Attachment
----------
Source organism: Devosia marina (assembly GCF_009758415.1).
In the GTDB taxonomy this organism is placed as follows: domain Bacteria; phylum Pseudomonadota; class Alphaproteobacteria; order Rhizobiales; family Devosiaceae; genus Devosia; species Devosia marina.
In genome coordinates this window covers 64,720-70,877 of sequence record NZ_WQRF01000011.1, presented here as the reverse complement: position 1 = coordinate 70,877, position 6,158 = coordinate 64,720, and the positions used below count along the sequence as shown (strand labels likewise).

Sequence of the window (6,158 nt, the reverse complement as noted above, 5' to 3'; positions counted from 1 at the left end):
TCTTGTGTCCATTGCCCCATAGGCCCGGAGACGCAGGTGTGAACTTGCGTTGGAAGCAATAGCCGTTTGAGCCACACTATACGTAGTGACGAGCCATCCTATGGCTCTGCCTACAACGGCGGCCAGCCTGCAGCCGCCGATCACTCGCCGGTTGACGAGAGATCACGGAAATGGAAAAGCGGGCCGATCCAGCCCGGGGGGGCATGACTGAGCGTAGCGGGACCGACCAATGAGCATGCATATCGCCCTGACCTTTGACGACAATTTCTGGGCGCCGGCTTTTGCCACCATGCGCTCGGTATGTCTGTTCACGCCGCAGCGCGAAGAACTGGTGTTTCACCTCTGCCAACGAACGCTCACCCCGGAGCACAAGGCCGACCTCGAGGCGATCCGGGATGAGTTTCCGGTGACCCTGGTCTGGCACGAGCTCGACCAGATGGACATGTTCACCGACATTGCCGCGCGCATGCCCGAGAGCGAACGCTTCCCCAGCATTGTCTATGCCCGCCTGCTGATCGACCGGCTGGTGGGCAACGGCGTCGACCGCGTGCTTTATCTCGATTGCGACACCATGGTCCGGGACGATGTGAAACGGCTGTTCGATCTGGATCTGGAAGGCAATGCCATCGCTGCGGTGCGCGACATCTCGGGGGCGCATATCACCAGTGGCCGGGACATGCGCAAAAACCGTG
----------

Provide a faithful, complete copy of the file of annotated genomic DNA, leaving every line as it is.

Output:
Source organism: Devosia marina (assembly GCF_009758415.1).
In the GTDB taxonomy this organism is placed as follows: domain Bacteria; phylum Pseudomonadota; class Alphaproteobacteria; order Rhizobiales; family Devosiaceae; genus Devosia; species Devosia marina.
In genome coordinates this window covers 64,720-70,877 of sequence record NZ_WQRF01000011.1, presented here as the reverse complement: position 1 = coordinate 70,877, position 6,158 = coordinate 64,720, and the positions used below count along the sequence as shown (strand labels likewise).

Sequence of the window (6,158 nt, the reverse complement as noted above, 5' to 3'; positions counted from 1 at the left end):
TCTTGTGTCCATTGCCCCATAGGCCCGGAGACGCAGGTGTGAACTTGCGTTGGAAGCAATAGCCGTTTGAGCCACACTATACGTAGTGACGAGCCATCCTATGGCTCTGCCTACAACGGCGGCCAGCCTGCAGCCGCCGATCACTCGCCGGTTGACGAGAGATCACGGAAATGGAAAAGCGGGCCGATCCAGCCCGGGGGGGCATGACTGAGCGTAGCGGGACCGACCAATGAGCATGCATATCGCCCTGACCTTTGACGACAATTTCTGGGCGCCGGCTTTTGCCACCATGCGCTCGGTATGTCTGTTCACGCCGCAGCGCGAAGAACTGGTGTTTCACCTCTGCCAACGAACGCTCACCCCGGAGCACAAGGCCGACCTCGAGGCGATCCGGGATGAGTTTCCGGTGACCCTGGTCTGGCACGAGCTCGACCAGATGGACATGTTCACCGACATTGCCGCGCGCATGCCCGAGAGCGAACGCTTCCCCAGCATTGTCTATGCCCGCCTGCTGATCGACCGGCTGGTGGGCAACGGCGTCGACCGCGTGCTTTATCTCGATTGCGACACCATGGTCCGGGACGATGTGAAACGGCTGTTCGATCTGGATCTGGAAGGCAATGCCATCGCTGCGGTGCGCGACATCTCGGGGGCGCATATCACCAGTGGCCGGGACATGCGCAAAAACCGTG